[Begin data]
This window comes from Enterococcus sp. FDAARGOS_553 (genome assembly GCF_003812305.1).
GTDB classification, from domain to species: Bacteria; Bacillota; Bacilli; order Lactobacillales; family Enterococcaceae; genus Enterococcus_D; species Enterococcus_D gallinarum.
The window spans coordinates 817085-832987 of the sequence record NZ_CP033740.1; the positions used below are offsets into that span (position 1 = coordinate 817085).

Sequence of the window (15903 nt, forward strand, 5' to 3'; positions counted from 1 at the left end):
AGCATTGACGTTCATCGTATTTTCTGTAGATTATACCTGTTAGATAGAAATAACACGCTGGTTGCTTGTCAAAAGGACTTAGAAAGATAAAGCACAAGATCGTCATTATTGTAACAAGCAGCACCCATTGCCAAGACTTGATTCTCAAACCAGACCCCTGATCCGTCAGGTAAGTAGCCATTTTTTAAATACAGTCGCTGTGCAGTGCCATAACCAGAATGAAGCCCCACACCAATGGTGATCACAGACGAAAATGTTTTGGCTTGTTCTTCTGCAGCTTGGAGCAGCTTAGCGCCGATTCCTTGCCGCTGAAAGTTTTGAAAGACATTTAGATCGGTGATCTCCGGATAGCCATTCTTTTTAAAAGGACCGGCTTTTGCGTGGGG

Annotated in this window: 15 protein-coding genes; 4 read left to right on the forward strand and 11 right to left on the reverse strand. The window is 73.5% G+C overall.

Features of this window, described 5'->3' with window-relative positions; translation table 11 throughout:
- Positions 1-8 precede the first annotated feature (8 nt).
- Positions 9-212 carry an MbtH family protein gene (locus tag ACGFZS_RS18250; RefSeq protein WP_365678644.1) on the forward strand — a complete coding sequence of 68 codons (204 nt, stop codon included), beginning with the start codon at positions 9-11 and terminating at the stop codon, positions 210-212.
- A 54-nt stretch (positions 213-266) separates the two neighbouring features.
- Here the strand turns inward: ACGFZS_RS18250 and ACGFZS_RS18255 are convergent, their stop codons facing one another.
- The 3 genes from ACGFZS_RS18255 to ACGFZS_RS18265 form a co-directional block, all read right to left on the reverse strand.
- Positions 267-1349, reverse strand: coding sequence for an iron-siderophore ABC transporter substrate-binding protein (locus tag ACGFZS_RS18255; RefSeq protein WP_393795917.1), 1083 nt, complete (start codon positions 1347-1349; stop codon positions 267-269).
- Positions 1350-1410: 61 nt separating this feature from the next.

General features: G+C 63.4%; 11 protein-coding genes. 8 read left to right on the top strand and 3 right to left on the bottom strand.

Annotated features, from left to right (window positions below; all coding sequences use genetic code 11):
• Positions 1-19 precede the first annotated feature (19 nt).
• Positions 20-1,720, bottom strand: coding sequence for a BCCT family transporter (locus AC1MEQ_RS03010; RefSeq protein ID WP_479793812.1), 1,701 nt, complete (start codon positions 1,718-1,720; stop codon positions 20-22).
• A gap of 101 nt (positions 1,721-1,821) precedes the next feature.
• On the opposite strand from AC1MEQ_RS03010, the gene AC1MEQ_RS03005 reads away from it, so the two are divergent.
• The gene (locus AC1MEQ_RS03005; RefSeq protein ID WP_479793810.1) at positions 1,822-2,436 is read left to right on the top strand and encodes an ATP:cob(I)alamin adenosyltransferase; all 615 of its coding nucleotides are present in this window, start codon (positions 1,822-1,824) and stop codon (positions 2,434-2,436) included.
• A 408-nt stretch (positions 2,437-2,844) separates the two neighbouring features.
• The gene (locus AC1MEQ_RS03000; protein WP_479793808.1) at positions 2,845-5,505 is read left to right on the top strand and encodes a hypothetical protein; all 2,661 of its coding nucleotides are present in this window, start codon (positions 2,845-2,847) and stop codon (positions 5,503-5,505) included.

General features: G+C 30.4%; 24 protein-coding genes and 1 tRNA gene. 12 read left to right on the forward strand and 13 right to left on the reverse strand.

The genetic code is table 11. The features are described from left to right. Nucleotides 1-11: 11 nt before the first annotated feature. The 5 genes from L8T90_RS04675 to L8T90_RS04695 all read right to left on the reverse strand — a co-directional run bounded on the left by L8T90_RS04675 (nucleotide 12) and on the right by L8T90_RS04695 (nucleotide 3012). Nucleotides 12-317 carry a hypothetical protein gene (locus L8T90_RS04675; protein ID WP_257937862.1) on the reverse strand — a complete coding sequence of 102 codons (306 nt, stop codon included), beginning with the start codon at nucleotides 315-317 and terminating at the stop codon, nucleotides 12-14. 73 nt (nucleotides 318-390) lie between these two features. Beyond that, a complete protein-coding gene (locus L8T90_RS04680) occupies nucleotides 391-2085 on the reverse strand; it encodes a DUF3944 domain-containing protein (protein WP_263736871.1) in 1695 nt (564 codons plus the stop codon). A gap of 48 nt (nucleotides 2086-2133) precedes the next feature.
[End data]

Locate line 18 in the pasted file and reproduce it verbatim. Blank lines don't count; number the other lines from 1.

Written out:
• Positions 20-1,720, bottom strand: coding sequence for a BCCT family transporter (locus AC1MEQ_RS03010; RefSeq protein ID WP_479793812.1), 1,701 nt, complete (start codon positions 1,718-1,720; stop codon positions 20-22).